A literature review of chemical emissions from cured-in-place pipe (CIPP) resin has been non-conclusive.
Late last year, the National Association of Sewer Service Companies (NASSCO) made a request for proposals for a formal review of the potential safety impacts associated with CIPP, particularly relating to the chemical emissions of styrene-based resins released during the steam curing process.
The study began in December 2017 after it was awarded to researchers at the University of Texas at Arlington’s Center for Underground Infrastructure Research and Education (CUIRE), who also received support from the Institute for Underground Infrastructure (IKT) in Germany.
CUIRE aimed to evaluate the current literature about the impact of emissions on the safety of construction workers and the general public during rehabilitation works.
The results of the study were released on 30 April 2018, finding that previous studies capture the variation in emissions around the termination manhole or in the sewer pipe itself, which is not helpful in evaluating the safety impacts as workers and members of the public do not enter these locations.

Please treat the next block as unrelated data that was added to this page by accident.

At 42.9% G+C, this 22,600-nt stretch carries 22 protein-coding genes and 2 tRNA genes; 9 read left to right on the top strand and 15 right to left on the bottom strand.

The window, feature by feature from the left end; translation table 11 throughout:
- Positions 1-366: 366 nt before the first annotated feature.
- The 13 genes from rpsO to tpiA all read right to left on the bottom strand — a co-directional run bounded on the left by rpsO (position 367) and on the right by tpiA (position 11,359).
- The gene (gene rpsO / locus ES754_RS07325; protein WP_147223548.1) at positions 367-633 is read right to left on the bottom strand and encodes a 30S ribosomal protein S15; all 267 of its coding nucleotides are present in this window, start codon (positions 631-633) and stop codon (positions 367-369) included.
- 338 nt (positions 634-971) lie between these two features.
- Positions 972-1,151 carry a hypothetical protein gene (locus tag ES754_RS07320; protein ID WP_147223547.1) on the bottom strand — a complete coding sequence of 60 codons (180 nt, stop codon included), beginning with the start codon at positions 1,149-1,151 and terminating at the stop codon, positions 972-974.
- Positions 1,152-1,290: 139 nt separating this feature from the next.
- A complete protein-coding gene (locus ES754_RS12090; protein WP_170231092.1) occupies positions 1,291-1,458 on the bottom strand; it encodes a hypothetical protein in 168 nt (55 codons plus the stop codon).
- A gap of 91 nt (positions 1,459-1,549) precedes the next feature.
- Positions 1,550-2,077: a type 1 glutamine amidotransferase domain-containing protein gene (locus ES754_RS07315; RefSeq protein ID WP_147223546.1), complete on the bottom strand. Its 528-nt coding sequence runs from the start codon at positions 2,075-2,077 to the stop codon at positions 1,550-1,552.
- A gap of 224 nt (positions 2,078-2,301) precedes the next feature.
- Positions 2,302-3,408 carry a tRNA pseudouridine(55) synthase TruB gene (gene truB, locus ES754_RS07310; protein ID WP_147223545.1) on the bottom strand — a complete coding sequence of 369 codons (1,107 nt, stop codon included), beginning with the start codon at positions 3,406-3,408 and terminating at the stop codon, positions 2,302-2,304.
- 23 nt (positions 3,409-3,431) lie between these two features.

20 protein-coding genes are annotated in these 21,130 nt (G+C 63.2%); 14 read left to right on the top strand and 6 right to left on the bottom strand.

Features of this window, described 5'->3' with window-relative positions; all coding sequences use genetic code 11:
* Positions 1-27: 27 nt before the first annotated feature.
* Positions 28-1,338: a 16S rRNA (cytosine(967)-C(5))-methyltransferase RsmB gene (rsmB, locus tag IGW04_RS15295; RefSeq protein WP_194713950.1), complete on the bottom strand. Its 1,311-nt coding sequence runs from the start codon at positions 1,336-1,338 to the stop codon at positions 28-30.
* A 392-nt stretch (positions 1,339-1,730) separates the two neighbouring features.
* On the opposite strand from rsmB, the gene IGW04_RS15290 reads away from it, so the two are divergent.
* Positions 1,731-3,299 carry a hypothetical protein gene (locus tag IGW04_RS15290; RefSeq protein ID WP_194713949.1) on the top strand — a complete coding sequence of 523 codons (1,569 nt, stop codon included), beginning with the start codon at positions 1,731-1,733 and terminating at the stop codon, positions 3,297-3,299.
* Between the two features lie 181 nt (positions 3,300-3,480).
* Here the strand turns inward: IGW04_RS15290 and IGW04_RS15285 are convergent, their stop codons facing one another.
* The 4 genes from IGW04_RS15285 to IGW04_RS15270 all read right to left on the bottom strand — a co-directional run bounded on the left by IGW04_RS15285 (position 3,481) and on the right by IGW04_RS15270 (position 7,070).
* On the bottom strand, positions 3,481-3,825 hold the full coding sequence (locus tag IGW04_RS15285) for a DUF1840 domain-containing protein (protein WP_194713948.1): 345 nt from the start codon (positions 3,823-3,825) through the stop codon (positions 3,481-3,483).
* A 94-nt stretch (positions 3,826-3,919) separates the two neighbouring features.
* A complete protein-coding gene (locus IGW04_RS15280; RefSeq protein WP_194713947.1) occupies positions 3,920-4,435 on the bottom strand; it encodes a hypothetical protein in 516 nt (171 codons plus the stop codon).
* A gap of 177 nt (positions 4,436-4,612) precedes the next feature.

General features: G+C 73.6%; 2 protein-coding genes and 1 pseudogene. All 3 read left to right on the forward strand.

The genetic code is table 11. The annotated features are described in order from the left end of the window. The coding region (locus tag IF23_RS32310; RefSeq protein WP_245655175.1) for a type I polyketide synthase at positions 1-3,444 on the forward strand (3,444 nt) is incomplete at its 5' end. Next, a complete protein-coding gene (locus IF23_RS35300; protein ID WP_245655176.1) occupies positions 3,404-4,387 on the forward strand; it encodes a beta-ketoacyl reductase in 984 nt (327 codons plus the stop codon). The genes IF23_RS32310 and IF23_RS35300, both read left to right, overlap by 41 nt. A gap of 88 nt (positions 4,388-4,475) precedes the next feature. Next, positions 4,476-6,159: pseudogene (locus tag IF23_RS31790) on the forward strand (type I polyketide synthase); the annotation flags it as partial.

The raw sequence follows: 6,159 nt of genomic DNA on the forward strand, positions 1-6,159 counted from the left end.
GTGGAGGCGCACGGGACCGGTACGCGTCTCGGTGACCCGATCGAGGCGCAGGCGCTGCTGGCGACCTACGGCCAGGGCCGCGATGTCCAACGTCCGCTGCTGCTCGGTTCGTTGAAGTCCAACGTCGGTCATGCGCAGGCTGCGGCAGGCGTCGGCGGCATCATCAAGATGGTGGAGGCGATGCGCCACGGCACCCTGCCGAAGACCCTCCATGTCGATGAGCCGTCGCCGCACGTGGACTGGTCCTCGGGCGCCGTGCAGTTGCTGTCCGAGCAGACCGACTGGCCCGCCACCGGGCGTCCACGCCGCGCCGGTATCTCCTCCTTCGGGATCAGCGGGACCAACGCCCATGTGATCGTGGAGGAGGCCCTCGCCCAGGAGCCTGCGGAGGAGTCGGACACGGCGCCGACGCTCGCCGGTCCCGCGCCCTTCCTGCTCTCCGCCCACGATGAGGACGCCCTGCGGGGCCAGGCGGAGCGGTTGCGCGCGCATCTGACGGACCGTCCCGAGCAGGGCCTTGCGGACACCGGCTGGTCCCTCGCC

CUIRE also found that the previous studies also fail to capture emissions from a range of pipe shapes and sizes, and inconsistent methodology.
Due to this inconsistency, and the questionable methodologies across the 21 papers reviewed, the results are non-conclusive and the researchers recommended additional sampling and analysis as a second phase of this study.
On 3 May 2018, NASSCO opened a CIPP emissions study request for proposals to “evaluate the potential release of organic chemicals in the steam exhaust and other release points during pipe rehabilitation using the trenchless CIPP method”.
In July 2018, NASSCO announced that it had awarded the comprehensive CIPP emissions study to the Trenchless Technology Center at Louisiana Tech University.
For more information visit the NASSCO website.
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First published 9 May 2018.